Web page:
Info Catalog ( String types ( String types ( BINARY VARBINARY
 11.4.1 The `CHAR' and `VARCHAR' Types
 The `CHAR' and `VARCHAR' types are similar, but differ in the way they
 are stored and retrieved.
 The length of a `CHAR' column is fixed to the length that you declare
 when you create the table.  The length can be any value from 0 to 255.
 (Before MySQL 3.23, the length of `CHAR' may be from 1 to 255.)  When
 `CHAR' values are stored, they are right-padded with spaces to the
 specified length.  When `CHAR' values are retrieved, trailing spaces are
 Values in `VARCHAR' columns are variable-length strings.  You can
 declare a `VARCHAR' column to be any length from 0 to 255, just as for
 `CHAR' columns.  (Before MySQL 4.0.2, the length of `VARCHAR' may be
 from 1 to 255.) However, in contrast to `CHAR', `VARCHAR' values are
 stored using only as many characters as are needed, plus one byte to
 record the length.  Values are not padded; instead, trailing spaces are
 removed when values are stored.  This space removal differs from the
 standard SQL specification.
 No lettercase conversion takes place during storage or retrieval.
 If you assign a value to a `CHAR' or `VARCHAR' column that exceeds the
 column's maximum length, the value is truncated to fit.
 If you need a column for which trailing spaces are not removed,
 consider using a `BLOB' or `TEXT' type.  If you want to store binary
 values such as results from an encryption or compression function that
 might contain arbitrary byte values, use a `BLOB' column rather than a
 `CHAR' or `VARCHAR' column, to avoid potential problems with trailing
 space removal that would change data values.
 The following table illustrates the differences between the two types
 of columns by showing the result of storing various string values into
 `CHAR(4)' and `VARCHAR(4)' columns:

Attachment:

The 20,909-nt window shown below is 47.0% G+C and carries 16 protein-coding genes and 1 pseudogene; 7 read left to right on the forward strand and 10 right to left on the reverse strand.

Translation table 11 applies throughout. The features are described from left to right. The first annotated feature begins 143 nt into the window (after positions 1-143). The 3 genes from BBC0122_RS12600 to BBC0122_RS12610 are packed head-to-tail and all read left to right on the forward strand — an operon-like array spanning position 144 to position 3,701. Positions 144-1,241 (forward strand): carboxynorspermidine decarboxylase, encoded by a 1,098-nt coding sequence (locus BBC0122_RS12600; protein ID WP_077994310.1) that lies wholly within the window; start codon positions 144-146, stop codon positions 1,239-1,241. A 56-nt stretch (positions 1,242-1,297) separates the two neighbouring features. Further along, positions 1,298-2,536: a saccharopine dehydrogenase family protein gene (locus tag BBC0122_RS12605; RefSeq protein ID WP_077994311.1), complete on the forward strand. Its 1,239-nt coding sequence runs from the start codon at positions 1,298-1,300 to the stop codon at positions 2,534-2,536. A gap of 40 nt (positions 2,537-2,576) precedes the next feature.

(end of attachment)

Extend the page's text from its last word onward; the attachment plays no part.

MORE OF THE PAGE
*Value*     `CHAR(4)'   *Storage       `VARCHAR(4)'*Storage
                         Required*                  Required*
 `'''        `'    ''    4 bytes        `'''        1 byte
 `'ab''      `'ab  ''    4 bytes        `'ab''      3 bytes
 `'abcd''    `'abcd''    4 bytes        `'abcd''    5 bytes
 `'abcdefgh''`'abcd''    4 bytes        `'abcd''    5 bytes
 The values retrieved from the `CHAR(4)' and `VARCHAR(4)' columns are
 the same in each case, because trailing spaces are removed from `CHAR'
 columns upon retrieval.
 As of MySQL 4.1, values in `CHAR' and `VARCHAR' columns are sorted and
 compared according to the collation of the character set assigned to
 the column.  Before MySQL 4.1, sorting and comparison are based on the
 collation of the server character set; you can declare the column with
 the `BINARY' attribute to cause sorting and comparison to be case
 sensitive using the underlying character code values rather then a
 lexical ordering.  `BINARY' doesn't affect how the column is stored or
 From MySQL 4.1.0 on, column type `CHAR BYTE' is an alias for `CHAR
 BINARY'. This is a compatibility feature.
 The `BINARY' attribute is sticky.  This means that if a column marked
 `BINARY' is used in an expression, the whole expression is treated as a
 `BINARY' value.
 From MySQL 4.1.0 on, the `ASCII' attribute can be specified for `CHAR'.
 It assigns the `latin1' character set.
 From MySQL 4.1.1 on, the `UNICODE' attribute can be specified for
 `CHAR'. It assigns the `ucs2' character set.
 MySQL may silently change the type of a `CHAR' or `VARCHAR' column at
 table creation time.   Silent column changes.
Info Catalog ( String types ( String types ( BINARY VARBINARY
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